# Characteristic subgroup

In mathematics, particularly in the area of abstract algebra known as group theory, a **characteristic subgroup** is a subgroup that is invariant under all automorphisms of the parent group.^{[1]}^{[2]} Because conjugation is an automorphism, every characteristic subgroup is normal, though not every normal subgroup is characteristic. Examples of characteristic subgroups include the commutator subgroup and the center of a group.

## Contents

## Definitions

A **characteristic subgroup** of a group *G* is a subgroup *H* that is invariant under each automorphism of *G*. That is,

for every automorphism *φ* of *G* (where *φ*(*H*) denotes the image of *H* under *φ*).

The statement “*H* is a characteristic subgroup of *G*” is written

## Characteristic vs. normal

If *G* is a group, and *g* is a fixed element of *G*, then the conjugation map

is an automorphism of *G* (known as an inner automorphism). A subgroup of *G* that is invariant under all inner automorphisms is called normal. Since a characteristic subgroup is invariant under all automorphisms, every characteristic subgroup is normal.

Not every normal subgroup is characteristic. Here are several examples:

- Let
*H*be a group, and let*G*be the direct product*H*×*H*. Then the subgroups {1} ×*H*and*H*× {1} are both normal, but neither is characteristic. In particular, neither of these subgroups is invariant under the automorphism (*x*,*y*) → (*y*,*x*) that switches the two factors. - For a concrete example of this, let
*V*be the Klein four-group (which is isomorphic to the direct product**Z**_{2}×**Z**_{2}). Since this group is abelian, every subgroup is normal; but every permutation of the three non-identity elements is an automorphism of*V*, so the three subgroups of order 2 are not characteristic.Here Consider H={e,a} and consider the automorphism .Then*T(H)*is not contained in*H*. - In the quaternion group of order 8, each of the cyclic subgroups of order 4 is normal, but none of these are characteristic. However, the subgroup {1, −1} is characteristic, since it is the only subgroup of order 2.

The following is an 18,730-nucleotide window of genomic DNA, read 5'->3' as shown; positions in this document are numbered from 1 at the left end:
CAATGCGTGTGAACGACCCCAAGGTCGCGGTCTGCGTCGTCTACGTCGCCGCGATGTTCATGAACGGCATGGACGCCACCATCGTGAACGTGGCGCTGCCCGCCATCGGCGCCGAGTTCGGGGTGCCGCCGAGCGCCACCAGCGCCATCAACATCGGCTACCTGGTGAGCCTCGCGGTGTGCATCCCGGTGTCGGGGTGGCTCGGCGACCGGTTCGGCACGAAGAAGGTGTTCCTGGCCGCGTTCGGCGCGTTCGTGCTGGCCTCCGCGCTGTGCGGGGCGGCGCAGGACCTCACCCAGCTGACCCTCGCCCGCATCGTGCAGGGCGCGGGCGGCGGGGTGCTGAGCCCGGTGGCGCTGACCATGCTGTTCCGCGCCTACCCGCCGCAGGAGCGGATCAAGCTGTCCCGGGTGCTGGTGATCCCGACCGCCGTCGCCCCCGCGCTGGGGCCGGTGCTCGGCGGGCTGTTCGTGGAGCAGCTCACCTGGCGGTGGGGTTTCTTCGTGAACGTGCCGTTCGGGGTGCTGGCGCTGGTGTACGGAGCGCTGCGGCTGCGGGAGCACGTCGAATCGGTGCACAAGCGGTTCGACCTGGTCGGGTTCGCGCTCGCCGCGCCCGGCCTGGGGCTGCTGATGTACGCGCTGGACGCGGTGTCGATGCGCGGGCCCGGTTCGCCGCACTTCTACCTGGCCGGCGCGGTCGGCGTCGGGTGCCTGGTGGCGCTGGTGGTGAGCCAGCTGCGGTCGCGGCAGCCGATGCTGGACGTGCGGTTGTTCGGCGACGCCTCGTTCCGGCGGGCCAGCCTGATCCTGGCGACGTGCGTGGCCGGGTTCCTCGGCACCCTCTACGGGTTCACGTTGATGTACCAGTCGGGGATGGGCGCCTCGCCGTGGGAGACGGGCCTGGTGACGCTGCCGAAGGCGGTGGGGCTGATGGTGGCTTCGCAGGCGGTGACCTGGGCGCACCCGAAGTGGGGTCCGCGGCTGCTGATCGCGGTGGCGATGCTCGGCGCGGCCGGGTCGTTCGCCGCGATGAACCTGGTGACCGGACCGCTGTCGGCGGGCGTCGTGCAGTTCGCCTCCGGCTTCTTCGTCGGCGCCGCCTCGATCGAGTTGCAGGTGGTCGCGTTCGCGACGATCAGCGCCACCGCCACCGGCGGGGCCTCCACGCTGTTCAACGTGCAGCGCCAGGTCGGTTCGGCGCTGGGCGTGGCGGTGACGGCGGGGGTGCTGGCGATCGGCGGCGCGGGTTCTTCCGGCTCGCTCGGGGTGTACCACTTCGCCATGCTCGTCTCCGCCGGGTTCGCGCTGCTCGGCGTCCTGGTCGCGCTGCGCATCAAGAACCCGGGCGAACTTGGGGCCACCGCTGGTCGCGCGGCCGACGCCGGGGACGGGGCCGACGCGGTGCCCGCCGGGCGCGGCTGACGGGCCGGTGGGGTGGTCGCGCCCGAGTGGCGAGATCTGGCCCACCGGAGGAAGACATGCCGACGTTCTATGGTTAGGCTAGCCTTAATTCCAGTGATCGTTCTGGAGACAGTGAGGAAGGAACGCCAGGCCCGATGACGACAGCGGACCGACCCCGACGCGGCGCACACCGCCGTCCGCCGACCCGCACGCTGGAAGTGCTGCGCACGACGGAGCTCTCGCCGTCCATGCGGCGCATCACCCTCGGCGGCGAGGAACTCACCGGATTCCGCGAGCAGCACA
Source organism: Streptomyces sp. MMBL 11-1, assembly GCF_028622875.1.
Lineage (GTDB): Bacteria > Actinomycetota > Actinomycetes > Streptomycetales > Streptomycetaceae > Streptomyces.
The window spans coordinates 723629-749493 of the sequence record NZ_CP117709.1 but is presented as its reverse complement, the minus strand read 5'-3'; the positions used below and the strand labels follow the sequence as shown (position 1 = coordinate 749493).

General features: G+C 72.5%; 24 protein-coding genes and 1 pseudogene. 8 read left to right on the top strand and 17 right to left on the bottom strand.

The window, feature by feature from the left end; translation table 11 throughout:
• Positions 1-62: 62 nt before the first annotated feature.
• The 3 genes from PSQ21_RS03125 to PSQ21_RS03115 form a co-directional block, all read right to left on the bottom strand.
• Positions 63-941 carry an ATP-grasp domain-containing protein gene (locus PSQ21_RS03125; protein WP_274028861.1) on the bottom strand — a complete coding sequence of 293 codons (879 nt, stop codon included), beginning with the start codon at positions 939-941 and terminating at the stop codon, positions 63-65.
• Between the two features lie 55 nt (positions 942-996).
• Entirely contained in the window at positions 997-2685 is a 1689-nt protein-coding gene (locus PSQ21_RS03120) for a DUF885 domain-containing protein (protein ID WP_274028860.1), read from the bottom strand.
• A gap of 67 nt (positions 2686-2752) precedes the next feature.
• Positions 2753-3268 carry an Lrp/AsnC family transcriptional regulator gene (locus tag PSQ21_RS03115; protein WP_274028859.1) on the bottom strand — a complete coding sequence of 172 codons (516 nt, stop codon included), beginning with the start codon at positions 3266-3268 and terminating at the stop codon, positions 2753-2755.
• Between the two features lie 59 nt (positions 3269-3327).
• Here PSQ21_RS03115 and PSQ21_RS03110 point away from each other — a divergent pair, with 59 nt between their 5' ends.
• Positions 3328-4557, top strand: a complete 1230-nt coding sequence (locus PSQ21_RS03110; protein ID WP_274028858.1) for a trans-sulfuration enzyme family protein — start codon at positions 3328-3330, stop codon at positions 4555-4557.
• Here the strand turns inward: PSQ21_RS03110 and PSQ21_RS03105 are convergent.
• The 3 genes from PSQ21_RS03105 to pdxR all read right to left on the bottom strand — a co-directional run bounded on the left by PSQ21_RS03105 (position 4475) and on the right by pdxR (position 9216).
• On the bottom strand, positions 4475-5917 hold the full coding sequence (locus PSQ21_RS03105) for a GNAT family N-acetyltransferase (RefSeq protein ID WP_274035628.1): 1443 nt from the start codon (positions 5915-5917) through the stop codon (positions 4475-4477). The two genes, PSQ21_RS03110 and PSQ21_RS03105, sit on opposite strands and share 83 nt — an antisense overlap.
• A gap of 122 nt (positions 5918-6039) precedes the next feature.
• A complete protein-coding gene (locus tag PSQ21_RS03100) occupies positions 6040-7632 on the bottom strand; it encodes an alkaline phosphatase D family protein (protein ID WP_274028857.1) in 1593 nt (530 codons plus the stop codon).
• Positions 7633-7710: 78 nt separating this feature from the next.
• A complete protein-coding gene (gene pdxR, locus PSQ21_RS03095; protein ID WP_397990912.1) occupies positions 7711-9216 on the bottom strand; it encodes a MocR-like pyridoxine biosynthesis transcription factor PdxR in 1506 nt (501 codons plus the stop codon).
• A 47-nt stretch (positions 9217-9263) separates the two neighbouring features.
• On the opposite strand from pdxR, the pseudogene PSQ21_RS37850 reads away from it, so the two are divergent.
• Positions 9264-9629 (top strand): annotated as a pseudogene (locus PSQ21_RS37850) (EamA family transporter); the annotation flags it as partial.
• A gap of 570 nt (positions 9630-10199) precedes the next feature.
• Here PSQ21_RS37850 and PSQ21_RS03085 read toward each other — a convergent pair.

Note: If *H* is the unique subgroup of a group *G*, then *H* is characteristic in *G*.

- If
*n*is even, the dihedral group of order 2*n*has three subgroups of index two, all of which are normal. One of these is the cyclic subgroup, which is characteristic. The other two subgroups are dihedral; these are permuted by an outer automorphism of the parent group, and are therefore not characteristic. - "Normality" is not transitive, but Characteristic has a transitive property, namely if
*H*Char*K*and*K*normal in*G*then*H*normal in*G*.

## Comparison to other subgroup properties

### Distinguished subgroups

A related concept is that of a **distinguished subgroup** (also called **strictly characteristic subgroup**). In this case the subgroup *H* is invariant under the applications of surjective endomorphisms. For a finite group this is the same, because surjectivity implies injectivity, but not for an infinite group: a surjective endomorphism is not necessarily an automorphism.

### Fully invariant subgroups